Skeletal reconstruction of Siamraptor suwati. Cranial elements were scaled to fit in with the holotype (surangular). Scale bar equals 1 m. Chokchaloemwong et al. (2019).

Siamraptor suwati is adjudged to be an Allosauroid on the basis of a straight ventral margin on the jugal (cheekbone), a dorsoventrally deep anterior process below the orbit, a surangular (bone at the back of the jaw) with a deep oval concavity at the posterior end of the lateral shelf and four posterior
surangular foramina (openings), a long and narrow groove along the suture between the surangular and prearticular bones, an articular bone with a foramen at the notch of the suture with prearticular bone, an anterior cervical vertebra (formost vertebra in the neck) with an additional pneumatic foramen in the  parapophysis (transverse processe that projects from the centrum of the vertebra), and cervical and posterior dorsal vertebrae penetrated by a pair of small foramina bilaterally at the base of neural spine.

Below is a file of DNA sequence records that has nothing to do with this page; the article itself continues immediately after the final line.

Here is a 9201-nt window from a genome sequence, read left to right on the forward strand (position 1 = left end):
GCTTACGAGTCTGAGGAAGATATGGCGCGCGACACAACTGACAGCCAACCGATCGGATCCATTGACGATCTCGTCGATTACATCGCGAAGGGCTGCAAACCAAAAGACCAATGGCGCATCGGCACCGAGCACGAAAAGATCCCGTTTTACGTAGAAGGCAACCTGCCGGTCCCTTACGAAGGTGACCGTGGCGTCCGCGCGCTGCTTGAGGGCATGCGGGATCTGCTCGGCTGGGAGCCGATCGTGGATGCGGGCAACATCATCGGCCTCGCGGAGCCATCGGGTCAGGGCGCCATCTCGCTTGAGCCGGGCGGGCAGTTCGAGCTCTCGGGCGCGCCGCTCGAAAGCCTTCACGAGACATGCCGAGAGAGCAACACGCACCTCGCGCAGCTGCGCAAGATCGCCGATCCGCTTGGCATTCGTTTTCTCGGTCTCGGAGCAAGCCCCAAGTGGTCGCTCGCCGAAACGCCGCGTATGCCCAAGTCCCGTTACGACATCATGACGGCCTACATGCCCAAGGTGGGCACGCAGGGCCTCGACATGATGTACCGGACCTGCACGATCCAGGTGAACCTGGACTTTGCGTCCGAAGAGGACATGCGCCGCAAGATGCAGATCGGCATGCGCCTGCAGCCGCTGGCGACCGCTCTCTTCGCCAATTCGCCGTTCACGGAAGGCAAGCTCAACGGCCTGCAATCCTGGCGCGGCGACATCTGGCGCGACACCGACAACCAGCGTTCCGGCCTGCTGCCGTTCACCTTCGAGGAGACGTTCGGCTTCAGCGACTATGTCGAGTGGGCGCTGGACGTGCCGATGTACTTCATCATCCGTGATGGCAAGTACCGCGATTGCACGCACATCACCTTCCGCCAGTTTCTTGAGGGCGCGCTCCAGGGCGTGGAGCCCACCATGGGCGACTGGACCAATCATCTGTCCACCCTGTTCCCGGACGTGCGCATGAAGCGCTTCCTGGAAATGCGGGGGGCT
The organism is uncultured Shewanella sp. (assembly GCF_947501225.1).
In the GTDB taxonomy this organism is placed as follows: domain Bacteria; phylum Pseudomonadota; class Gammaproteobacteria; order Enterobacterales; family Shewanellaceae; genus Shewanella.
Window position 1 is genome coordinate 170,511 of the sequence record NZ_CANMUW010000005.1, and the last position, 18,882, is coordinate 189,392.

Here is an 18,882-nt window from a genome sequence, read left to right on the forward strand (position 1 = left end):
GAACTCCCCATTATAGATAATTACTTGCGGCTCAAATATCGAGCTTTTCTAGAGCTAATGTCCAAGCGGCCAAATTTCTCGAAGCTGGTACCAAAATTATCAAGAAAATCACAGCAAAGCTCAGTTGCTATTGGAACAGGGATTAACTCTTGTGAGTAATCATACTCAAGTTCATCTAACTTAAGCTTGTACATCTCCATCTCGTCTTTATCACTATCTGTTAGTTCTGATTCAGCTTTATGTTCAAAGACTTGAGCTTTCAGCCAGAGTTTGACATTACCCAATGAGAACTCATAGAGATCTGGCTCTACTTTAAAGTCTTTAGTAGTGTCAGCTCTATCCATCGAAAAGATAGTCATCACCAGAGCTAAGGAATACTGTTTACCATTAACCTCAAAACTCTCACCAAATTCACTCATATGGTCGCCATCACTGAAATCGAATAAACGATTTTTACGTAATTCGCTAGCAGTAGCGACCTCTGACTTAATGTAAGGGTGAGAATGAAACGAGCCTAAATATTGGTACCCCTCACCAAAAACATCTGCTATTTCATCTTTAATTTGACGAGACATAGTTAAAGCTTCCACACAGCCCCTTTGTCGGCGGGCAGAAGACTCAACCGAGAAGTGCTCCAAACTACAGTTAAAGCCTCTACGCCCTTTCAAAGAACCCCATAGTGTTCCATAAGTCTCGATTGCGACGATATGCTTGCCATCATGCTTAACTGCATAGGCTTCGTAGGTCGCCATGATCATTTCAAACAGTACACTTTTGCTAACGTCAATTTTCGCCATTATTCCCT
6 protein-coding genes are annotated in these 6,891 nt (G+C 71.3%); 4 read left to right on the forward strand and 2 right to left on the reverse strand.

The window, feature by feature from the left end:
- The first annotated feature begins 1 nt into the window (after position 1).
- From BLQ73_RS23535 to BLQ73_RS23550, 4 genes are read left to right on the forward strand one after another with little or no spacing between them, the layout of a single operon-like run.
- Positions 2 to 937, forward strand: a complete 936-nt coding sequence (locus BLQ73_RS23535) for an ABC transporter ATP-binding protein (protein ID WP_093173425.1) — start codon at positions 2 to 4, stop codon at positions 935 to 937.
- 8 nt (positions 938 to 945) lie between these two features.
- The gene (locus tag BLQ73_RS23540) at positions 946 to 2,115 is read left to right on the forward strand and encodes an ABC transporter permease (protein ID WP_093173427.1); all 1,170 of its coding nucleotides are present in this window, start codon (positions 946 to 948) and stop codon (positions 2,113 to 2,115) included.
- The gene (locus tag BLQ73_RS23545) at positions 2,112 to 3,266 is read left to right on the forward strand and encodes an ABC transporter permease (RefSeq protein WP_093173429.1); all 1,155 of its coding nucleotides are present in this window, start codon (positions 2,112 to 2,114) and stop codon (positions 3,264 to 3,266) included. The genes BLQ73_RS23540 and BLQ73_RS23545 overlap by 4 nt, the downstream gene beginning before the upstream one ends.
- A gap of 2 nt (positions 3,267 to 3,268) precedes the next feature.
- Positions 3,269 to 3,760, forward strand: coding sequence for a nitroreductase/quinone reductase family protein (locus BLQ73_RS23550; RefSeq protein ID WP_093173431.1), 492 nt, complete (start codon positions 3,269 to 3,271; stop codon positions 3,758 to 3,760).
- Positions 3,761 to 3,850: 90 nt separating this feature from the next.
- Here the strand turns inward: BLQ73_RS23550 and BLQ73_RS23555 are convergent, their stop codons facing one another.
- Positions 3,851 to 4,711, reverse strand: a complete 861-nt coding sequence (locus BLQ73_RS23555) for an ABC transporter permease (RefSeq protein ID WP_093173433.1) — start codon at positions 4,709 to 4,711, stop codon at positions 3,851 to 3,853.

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Friday, 18 October 2019

Comet C/2018 N2 (ASASSN) makes its closest approach to the Earth.

Comet C/2018 N2 (ASASSN) will make its closest approach to the Earth on Sunday 20 October 2019, reaching a distance of 2.11 AU from the Earth (211% of the distance between the Earth and the Sun, or 330 880 000 km). At this distance the comet will be not naked eye visible, having a magnitude of slightly over 12, requiring a reasonably good telescope to see it, in the Constellation of Andromeda, which is better observed from the Northern Hemisphere, and viewing will be poor the approach comes seven days after the Full Moon on Sunday 13 October, so that the meteors may be obscured by the brightness of the Moon.

Image of C/2018 N2 (ASASSN) taken from Denver, Colorado, on 30 December 2018. The image is a composite of six 300 second exposures. The comet is the point near the centre of the image marked N2, the slightly elongate objects in the background are stars which have moved over the time of the exposure. Mike Olason/Sky & Telescope.